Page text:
Protein isolation and Western blotting were performed following the protocol provided by Popović et al. (2019). Isolated proteins were separated on 12% sodium dodecyl sulfate–polyacrylamide gel electrophoresis and transferred to a 0.2-mm nitrocellulose membrane (GE Healthcare). Anti-GAPDH (as loading control; 1:1,000; Invitrogen), anticlaudin (CLDN-4, 1:1,000; Thermo Fisher Scientific), and anti-p65 [nuclear factor κB (NF-κB), 1:500; Cell Signaling Technology] were used during the night at +4°C. Proteins were detected by a ChemiDoc apparatus and quantified in ImageJ software (National Institutes of Health).

Permeability Assay

Integrity of the monolayer barrier was determined by measuring the passive passage of Lucifer yellow dye (Invitrogen, Thermo Fisher Scientific). The protocol described by Yamaura et al. (2016), with a few modifications, was followed. Initially, Lucifer yellow was dissolved in dimethyl sulfoxide and then diluted 1,000-fold in PBS solution. The mixture was added to the apical membrane of Caco-2 cells and incubated for 1 h at 37°C. A microplate reader (Tecan) with excitation and emission of 428 and 536 nm, respectively, was used for fluorescence detection.

Superoxide Dismutase Activity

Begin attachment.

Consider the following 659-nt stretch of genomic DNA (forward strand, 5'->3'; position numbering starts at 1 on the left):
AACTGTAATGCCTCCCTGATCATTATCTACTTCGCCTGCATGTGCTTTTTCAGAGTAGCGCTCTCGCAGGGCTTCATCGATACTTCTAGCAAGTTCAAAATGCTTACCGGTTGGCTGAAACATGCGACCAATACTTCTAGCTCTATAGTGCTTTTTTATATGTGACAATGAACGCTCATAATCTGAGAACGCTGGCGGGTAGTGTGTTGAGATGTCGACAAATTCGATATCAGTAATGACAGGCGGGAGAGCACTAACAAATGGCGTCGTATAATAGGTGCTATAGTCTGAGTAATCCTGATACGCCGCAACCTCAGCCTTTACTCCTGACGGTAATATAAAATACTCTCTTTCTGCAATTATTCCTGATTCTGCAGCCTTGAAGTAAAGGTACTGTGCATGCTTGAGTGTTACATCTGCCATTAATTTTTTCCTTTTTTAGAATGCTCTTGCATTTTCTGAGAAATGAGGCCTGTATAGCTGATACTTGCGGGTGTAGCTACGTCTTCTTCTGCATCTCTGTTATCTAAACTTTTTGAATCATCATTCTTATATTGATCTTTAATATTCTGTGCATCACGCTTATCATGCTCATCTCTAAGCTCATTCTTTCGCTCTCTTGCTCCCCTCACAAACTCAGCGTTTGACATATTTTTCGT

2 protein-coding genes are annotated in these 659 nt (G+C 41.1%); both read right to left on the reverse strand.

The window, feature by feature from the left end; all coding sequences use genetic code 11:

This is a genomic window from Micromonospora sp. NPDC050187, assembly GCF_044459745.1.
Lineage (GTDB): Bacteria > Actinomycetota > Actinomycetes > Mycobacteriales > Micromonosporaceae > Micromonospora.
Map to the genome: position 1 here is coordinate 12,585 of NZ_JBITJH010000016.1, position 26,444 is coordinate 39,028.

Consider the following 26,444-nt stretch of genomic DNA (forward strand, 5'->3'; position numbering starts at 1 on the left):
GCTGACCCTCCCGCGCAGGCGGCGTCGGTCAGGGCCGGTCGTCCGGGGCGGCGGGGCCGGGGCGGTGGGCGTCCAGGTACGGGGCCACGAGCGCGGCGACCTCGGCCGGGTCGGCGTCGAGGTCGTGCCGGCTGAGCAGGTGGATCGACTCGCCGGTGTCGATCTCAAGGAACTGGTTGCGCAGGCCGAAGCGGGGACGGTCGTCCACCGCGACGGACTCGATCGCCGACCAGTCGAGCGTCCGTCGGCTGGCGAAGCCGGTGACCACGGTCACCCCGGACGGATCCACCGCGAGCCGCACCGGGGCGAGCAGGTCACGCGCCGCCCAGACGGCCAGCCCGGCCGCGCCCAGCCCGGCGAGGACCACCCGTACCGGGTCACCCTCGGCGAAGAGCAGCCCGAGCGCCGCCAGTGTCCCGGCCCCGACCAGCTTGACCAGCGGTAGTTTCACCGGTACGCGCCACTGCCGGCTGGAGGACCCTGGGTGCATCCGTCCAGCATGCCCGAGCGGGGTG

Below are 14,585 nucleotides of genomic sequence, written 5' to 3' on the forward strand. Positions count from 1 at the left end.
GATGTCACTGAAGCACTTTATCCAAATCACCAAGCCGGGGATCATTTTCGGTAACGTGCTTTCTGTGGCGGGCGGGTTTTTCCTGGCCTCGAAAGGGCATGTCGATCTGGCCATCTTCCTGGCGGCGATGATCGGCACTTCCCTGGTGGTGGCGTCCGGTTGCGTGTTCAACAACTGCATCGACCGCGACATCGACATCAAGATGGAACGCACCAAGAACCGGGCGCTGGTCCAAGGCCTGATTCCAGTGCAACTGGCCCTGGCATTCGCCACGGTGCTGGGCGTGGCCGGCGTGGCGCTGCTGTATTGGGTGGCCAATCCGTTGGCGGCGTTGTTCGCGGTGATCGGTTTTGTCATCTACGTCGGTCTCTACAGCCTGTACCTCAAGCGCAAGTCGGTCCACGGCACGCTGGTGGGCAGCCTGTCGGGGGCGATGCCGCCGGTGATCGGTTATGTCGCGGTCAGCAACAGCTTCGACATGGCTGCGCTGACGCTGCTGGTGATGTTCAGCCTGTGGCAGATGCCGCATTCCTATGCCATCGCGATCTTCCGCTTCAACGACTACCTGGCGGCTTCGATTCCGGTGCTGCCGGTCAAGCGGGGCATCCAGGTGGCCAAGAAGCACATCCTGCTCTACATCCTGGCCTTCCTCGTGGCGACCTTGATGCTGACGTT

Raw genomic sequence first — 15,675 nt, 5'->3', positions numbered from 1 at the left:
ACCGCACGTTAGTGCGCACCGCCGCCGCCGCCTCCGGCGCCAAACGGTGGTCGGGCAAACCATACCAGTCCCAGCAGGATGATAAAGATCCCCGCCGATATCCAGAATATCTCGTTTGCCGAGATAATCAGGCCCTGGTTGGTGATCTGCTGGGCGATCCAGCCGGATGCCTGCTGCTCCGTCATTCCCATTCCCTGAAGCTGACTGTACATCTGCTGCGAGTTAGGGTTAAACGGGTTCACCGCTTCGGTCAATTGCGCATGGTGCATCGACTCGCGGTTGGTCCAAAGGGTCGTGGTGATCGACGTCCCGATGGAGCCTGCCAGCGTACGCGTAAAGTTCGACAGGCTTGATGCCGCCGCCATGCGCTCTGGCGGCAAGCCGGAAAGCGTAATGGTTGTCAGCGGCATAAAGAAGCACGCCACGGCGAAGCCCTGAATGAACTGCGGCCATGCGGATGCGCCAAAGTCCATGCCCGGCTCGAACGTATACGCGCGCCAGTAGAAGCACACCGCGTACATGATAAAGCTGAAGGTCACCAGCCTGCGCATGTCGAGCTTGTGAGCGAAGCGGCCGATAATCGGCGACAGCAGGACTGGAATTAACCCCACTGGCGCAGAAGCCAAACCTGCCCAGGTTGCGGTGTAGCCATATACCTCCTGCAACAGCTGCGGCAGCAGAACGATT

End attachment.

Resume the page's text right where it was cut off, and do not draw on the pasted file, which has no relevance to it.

Superoxide dismutase (SOD) activity was measured in supernatants of Caco-2 cells using the SOD Assay Kit (Sigma–Aldrich) after 24 h of treatments. The manufacturer’s instructions were followed, and absorbance was measured at 440 nm, using a microplate reader (Tecan).

Statistical Analysis

GraphPad Prism 8 software was used in performing statistical analysis and preparing graphs. All experiments were repeated at least three times. After checking normal distribution of values with the Kolmogorov–Smirnov test, one-way analysis of variance and Dunnett and Tukey tests were used for multiple comparison. Values that do not share a common letter are significantly different at p < 0.05. Data are presented as mean values ± standard deviation from different experiments.

Results and Discussion

Ability of Exopolysaccharide-Producing Lactobacilli to Adsorb Cd Ions and Characterization of EPS-AN8